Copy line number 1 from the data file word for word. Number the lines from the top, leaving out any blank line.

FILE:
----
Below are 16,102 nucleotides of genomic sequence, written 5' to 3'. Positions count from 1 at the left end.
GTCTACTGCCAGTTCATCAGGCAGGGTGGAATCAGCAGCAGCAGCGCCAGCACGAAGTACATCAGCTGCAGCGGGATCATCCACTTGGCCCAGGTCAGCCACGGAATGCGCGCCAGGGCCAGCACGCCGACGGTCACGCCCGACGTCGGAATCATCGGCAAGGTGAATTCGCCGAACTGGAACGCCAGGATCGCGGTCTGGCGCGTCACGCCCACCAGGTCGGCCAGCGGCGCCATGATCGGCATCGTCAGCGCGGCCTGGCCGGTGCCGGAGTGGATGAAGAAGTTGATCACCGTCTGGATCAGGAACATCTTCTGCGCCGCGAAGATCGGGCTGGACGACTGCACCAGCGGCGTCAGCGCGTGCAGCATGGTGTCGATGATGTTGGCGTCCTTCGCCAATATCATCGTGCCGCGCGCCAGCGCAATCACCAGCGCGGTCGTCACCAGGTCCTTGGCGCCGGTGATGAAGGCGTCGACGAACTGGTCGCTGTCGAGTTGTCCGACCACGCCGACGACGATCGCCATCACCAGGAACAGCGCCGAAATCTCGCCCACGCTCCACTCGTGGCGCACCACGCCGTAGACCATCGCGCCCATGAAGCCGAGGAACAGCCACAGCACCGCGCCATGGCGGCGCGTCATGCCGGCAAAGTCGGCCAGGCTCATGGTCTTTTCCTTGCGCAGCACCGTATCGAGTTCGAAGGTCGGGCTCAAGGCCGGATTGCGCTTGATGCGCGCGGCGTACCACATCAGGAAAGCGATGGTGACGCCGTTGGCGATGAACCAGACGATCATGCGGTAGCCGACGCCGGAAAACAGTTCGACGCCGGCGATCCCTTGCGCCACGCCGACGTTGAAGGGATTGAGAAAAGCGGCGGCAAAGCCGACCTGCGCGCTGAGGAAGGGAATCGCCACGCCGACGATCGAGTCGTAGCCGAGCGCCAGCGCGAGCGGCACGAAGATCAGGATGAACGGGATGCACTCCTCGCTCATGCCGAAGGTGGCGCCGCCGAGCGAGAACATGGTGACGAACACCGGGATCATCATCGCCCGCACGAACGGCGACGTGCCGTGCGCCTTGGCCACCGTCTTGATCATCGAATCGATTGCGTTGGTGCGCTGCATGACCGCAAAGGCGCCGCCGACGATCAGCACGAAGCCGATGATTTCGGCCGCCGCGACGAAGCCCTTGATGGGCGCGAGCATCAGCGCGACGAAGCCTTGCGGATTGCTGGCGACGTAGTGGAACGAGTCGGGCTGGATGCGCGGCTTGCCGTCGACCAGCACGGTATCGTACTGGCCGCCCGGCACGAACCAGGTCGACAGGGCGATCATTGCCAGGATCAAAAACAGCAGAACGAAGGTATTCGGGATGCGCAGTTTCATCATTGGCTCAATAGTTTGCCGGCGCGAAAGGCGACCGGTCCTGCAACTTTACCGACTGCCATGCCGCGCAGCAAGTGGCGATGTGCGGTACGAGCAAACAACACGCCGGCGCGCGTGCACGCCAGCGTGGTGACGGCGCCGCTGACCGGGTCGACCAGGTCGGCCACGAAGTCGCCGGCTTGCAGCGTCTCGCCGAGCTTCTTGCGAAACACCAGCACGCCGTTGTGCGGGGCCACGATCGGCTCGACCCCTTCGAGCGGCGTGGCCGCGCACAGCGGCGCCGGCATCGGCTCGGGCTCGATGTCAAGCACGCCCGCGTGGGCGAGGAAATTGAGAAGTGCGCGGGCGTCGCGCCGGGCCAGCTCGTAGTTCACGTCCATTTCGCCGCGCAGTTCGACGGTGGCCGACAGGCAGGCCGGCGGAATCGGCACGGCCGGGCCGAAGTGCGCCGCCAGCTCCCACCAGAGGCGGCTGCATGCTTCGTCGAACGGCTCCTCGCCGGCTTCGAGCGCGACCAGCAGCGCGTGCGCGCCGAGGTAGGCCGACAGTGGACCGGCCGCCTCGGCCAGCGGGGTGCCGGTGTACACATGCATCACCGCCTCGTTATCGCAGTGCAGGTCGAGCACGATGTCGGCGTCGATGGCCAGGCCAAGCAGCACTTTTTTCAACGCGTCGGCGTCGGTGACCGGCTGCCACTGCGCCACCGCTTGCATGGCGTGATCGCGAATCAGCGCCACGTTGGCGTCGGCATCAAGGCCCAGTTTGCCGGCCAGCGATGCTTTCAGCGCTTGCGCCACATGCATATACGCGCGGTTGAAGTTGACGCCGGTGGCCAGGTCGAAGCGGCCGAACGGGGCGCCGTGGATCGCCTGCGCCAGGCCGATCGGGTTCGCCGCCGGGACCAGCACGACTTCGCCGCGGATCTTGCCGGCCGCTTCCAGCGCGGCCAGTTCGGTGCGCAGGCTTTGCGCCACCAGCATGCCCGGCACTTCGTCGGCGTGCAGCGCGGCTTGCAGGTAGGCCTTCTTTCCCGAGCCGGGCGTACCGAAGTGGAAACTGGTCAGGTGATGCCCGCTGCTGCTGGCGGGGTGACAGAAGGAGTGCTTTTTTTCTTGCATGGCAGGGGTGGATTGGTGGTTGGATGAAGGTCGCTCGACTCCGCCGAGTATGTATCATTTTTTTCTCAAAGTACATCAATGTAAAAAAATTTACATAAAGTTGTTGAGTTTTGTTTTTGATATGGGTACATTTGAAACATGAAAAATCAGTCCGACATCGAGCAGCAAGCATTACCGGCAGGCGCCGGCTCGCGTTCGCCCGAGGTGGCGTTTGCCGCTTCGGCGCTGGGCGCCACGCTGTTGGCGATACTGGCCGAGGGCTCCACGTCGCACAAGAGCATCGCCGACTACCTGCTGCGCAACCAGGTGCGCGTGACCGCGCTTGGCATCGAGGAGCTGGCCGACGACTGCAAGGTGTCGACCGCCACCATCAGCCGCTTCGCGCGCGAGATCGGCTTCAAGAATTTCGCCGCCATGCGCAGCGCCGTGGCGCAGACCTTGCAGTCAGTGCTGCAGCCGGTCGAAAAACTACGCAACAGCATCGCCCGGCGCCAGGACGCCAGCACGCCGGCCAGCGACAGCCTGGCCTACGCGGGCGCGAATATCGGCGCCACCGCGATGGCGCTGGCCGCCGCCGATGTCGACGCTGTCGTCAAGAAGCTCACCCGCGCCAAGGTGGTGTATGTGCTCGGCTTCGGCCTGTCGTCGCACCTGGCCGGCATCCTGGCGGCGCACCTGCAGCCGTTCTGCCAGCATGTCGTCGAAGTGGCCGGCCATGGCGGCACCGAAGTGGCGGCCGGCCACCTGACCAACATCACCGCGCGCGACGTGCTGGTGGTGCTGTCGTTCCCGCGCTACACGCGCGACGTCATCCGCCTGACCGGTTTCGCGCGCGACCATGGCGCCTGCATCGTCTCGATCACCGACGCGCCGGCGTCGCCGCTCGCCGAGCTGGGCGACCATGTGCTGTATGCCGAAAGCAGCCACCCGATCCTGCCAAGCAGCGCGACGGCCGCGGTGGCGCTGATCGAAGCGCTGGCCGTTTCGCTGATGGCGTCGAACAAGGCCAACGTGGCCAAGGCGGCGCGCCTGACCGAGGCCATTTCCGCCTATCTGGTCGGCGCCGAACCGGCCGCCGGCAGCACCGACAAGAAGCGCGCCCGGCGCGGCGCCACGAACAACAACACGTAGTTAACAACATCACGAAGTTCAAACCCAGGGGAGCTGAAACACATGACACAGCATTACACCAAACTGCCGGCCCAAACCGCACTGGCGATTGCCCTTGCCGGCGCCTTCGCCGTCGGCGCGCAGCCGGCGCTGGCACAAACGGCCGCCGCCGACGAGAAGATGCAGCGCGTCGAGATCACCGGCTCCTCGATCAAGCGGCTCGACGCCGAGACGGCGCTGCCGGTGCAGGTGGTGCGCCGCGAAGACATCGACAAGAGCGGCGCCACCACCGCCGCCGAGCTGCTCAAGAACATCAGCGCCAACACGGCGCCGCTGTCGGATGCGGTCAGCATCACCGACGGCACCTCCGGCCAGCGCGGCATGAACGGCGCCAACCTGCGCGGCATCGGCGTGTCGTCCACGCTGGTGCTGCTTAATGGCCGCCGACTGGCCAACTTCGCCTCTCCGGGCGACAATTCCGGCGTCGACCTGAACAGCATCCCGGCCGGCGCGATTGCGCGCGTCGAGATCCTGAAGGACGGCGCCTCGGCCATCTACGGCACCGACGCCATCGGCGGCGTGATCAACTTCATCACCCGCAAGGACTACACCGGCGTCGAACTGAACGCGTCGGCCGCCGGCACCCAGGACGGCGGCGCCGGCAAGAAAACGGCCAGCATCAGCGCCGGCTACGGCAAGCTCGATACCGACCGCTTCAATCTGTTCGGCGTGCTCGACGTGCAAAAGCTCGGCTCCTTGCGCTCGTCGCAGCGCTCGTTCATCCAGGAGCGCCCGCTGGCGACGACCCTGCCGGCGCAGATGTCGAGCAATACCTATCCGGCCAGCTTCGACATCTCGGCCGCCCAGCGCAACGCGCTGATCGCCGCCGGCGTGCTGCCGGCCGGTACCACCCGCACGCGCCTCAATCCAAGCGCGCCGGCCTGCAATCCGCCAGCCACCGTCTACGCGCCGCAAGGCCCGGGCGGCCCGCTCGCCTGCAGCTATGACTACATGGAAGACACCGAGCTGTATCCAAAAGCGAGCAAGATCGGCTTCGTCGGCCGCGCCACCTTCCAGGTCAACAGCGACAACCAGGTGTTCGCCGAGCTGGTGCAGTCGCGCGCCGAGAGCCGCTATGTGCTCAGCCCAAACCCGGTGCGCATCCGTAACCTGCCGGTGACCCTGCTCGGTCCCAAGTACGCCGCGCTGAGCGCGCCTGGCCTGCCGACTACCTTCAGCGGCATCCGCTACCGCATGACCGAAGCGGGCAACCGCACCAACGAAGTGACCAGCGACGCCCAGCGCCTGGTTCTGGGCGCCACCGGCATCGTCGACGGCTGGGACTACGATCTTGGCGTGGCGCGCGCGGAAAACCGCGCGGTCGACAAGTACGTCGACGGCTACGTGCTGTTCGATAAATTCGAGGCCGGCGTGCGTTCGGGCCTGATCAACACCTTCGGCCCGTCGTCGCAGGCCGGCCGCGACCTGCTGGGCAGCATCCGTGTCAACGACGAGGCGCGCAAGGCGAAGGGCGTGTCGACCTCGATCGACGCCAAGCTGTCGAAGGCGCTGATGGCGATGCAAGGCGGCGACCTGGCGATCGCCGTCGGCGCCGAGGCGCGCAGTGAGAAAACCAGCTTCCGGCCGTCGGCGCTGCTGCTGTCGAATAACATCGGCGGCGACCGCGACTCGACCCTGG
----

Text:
Below are 16,102 nucleotides of genomic sequence, written 5' to 3'. Positions count from 1 at the left end.